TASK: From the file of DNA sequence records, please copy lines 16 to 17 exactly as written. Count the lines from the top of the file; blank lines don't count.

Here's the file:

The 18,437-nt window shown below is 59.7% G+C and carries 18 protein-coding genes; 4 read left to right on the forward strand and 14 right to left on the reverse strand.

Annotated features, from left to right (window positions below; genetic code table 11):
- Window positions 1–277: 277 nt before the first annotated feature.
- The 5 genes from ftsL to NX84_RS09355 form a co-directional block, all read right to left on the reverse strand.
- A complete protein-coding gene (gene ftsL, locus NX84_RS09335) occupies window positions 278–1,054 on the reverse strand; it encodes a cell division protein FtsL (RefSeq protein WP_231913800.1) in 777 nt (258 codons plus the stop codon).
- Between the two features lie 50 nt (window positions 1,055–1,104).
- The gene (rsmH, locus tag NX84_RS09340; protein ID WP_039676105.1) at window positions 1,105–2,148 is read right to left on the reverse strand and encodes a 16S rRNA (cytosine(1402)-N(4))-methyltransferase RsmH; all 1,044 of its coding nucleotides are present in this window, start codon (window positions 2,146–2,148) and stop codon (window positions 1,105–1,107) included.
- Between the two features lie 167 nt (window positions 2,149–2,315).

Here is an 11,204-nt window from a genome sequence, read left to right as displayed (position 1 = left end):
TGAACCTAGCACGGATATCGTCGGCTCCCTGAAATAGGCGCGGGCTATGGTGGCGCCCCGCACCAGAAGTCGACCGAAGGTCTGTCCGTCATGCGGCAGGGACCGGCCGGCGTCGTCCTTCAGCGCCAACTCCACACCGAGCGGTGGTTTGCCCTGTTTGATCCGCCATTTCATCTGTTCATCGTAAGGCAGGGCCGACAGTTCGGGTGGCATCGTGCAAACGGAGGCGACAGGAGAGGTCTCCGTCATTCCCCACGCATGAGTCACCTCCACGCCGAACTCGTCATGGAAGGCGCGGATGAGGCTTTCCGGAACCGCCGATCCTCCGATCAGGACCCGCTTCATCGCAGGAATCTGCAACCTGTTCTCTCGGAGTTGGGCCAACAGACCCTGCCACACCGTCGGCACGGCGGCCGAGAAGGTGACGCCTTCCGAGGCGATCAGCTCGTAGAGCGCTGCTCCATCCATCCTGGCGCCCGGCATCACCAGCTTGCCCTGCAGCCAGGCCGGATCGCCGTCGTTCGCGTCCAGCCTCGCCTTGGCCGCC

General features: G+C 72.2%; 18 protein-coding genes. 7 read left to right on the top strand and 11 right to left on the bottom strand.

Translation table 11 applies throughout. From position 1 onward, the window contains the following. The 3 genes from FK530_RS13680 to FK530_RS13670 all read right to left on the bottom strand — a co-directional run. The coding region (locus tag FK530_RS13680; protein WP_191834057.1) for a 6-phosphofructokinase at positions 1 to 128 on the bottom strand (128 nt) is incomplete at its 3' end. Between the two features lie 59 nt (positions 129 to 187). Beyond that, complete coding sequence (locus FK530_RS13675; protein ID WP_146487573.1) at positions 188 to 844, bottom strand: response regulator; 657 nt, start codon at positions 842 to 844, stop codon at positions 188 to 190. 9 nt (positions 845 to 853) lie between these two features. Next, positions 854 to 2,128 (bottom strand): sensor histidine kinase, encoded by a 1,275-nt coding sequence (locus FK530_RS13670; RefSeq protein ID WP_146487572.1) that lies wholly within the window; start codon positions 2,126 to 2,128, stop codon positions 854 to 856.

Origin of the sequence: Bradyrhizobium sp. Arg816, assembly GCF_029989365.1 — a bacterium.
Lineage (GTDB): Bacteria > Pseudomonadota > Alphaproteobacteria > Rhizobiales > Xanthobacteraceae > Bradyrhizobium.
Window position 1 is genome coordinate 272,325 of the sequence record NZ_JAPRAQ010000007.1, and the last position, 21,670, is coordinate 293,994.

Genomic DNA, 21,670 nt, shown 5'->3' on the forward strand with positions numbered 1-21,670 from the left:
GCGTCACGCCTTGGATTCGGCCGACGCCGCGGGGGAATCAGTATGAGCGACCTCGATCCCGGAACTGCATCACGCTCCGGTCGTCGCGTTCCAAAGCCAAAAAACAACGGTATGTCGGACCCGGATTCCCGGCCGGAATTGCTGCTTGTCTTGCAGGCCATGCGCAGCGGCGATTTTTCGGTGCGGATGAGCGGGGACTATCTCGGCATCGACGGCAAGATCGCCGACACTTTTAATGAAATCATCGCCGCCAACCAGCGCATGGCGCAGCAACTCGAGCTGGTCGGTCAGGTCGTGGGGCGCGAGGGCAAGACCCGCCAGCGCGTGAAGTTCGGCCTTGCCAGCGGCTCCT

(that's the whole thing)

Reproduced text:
Genomic DNA, 21,670 nt, shown 5'->3' on the forward strand with positions numbered 1-21,670 from the left:
GCGTCACGCCTTGGATTCGGCCGACGCCGCGGGGGAATCAGTATGAGCGACCTCGATCCCGGAACTGCATCACGCTCCGGTCGTCGCGTTCCAAAGCCAAAAAACAACGGTATGTCGGACCCGGATTCCCGGCCGGAATTGCTGCTTGTCTTGCAGGCCATGCGCAGCGGCGATTTTTCGGTGCGGATGAGCGGGGACTATCTCGGCATCGACGGCAAGATCGCCGACACTTTTAATGAAATCATCGCCGCCAACCAGCGCATGGCGCAGCAACTCGAGCTGGTCGGTCAGGTCGTGGGGCGCGAGGGCAAGACCCGCCAGCGCGTGAAGTTCGGCCTTGCCAGCGGCTCCT